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Ongoing Restoration of Lavaca Bay, Texas
A Real-World Example: Texas Style

The Lavaca Bay Superfund Site, on Point Comfort, Texas, is an excellent example of the successful outcomes that can be achieved when a cooperative, integrated approach is used to address both the cleanup of contaminated areas and to plan the on-the-ground restoration needed to resolve natural resource damages liability.

In Lavaca Bay, Texas, 64 square miles of the estuary were contaminated by chronic mercury releases from several types of past manufacturing processes at Alcoa's Lavaca Bay facility. High levels of mercury released from the facility contaminated sediments and several species of fish and crabs. Eventually, the Texas Department of Health closed a portion of the bay to fishing in 1988. As part of Aransas National Wildlife Refuge, this new marsh adds to the foraging area of endangered whooping cranes.

Seventy acres of salt marsh were created as a result of the cooperative Natural Resource Damages settlement with NOAA, co-trustees, and Alcoa, using the latest science from the NOAA Galveston Laboratory. As part of the Aransas National Wildlife Refuge, this new marsh adds to the foraging area of endangered whooping cranes. Click image for larger view.

By integrating a restoration-based damage assessment with the remedial process (environmental clean-up), the natural resource trustees (including NOAA) and the responsible party (Alcoa) were able to avoid litigation over damages to the natural resources. These parties were also able to use a more timely, cost-effective approach to restore Lavaca Bay's natural resources.

Preliminary Studies

In 1992, Alcoa and the natural resource trustees initiated preliminary studies focused on understanding the mercury distribution and associated resources injuries in Lavaca Bay. In 1994, the U.S. Environmental Protection Agency (EPA) placed Lavaca Bay on the National Priorities List and invited NOAA, a trustee agency, to participate in negotiating the terms of a consent order under which Alcoa would conduct a Remedial Investigation/Feasibility Study (RI/FS) for the site.

The EPA and the State of Texas developed a Cooperative Management Agreement defining the governments' approval process for oversight of Alcoa during the RI/FS. The EPA insisted that natural resource trustees, including NOAA, were involved in the RI/FS process.

A Plan for Remediation

Monitoring for the oyster reef restoration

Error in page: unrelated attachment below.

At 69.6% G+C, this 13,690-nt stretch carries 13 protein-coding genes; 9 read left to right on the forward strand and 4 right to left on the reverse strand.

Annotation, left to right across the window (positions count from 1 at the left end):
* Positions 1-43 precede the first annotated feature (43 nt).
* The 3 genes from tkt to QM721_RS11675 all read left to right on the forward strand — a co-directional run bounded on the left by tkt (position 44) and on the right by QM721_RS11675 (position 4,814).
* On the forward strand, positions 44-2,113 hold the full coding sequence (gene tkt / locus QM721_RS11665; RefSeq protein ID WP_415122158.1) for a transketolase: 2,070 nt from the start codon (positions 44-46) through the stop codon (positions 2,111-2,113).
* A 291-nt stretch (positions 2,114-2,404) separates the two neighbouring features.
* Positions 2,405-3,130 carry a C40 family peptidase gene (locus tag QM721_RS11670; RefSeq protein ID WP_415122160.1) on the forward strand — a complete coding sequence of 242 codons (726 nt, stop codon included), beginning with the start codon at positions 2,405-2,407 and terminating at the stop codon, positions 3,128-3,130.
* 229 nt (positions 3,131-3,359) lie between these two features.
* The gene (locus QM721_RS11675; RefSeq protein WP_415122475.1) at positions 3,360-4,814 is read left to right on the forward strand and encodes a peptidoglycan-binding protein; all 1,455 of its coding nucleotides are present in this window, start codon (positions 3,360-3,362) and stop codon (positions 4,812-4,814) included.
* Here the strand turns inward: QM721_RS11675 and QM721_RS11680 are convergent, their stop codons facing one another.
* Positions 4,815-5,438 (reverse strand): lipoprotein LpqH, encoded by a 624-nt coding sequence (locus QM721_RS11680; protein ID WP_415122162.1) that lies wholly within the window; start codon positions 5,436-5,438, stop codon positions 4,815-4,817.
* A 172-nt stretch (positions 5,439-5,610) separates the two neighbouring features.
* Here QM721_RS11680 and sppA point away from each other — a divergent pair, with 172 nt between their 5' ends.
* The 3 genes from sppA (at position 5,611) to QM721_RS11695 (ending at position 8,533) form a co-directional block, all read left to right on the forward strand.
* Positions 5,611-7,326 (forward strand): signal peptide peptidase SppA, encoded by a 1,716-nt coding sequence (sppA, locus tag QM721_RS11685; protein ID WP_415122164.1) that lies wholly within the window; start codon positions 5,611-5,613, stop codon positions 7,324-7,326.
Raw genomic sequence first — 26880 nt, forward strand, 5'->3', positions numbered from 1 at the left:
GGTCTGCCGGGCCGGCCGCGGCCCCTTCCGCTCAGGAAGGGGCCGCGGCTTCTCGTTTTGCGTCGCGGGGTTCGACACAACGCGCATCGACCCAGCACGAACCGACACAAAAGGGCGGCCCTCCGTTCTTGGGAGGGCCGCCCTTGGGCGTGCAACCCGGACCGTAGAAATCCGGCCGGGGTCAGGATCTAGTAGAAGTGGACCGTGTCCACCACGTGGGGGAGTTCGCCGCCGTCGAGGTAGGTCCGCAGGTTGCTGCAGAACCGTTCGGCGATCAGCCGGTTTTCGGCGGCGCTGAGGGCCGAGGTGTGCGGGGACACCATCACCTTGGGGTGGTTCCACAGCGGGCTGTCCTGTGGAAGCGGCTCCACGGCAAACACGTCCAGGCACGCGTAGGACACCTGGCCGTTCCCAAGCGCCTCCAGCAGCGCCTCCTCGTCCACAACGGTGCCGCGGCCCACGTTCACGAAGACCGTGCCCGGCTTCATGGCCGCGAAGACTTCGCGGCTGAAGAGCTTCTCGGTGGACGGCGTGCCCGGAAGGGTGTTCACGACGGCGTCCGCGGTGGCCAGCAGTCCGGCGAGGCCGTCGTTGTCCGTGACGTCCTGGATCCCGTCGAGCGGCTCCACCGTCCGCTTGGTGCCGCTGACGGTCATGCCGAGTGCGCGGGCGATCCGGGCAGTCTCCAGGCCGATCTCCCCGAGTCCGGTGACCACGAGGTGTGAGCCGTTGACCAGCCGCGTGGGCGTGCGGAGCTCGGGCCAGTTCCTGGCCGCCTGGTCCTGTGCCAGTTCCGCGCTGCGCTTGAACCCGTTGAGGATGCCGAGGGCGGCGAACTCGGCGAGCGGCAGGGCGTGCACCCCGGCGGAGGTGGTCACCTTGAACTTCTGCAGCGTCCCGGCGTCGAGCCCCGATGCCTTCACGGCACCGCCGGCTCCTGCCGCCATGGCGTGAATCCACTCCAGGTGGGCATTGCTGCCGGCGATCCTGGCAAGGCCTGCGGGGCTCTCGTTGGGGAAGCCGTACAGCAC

Monitoring for the oyster reef restoration “Alcoa Project” found these five-month-old oysters growing rapidly in the newly created 15-acre oyster reef in middle bay. Click image for larger view.

The trustees, EPA, and Alcoa began working together to resolve the site's problems. The parties soon came to two conclusions: 1) the science required for the remedial investigation was similar to what was required for the damage assessment and 2) the damage assessment should be conducted parallel to the RI/FS, rather than after the remedial process. In response, remedial investigations included thorough ecological risk assessments for protective cleanup decisions and, to the extent possible, trustee data needs. This limited the costs of additional data collection for the assessment.

Assessment of Injuries

A 300 foot lighted fishing pier in the bay front park to restore access to the recreational fisheries.

NOAA and our co-trustees, working with Alcoa and the City of Port Lavaca, built a 300-foot lighted fishing pier in the bay front park to restore access to the recreational fisheries. Click image for larger view.

The trustees and Alcoa agreed to assess injuries using the data collected during the RI/FS, rather than spend additional time and money on injury studies. In using this data, the parties also agreed to apply a reasonable worst-case (RWC) approach. The RWC approach yields more conservative, environmentally protective estimates of resource injuries and losses. This approach was used to estimate losses for birds, fish, terrestrial organisms, groundwater, and surface water and to identify acres of injured habitat to restore. Joint Technical Memoranda were developed to document the approach and are serving as roadmaps for future restoration efforts.

A Happy Ending

As a result of this process, over 11 acres of oyster reef and 70 acres of salt marsh have been built, over 700 acres of coastal prairie habitat is recovering from overuse by cattle and is being permanently preserved, and three lighted fishing piers and boat ramps are now in place to restore the fishing opportunities the public lost.

Contributed by Ron Gouguet, NOAA's National Ocean Service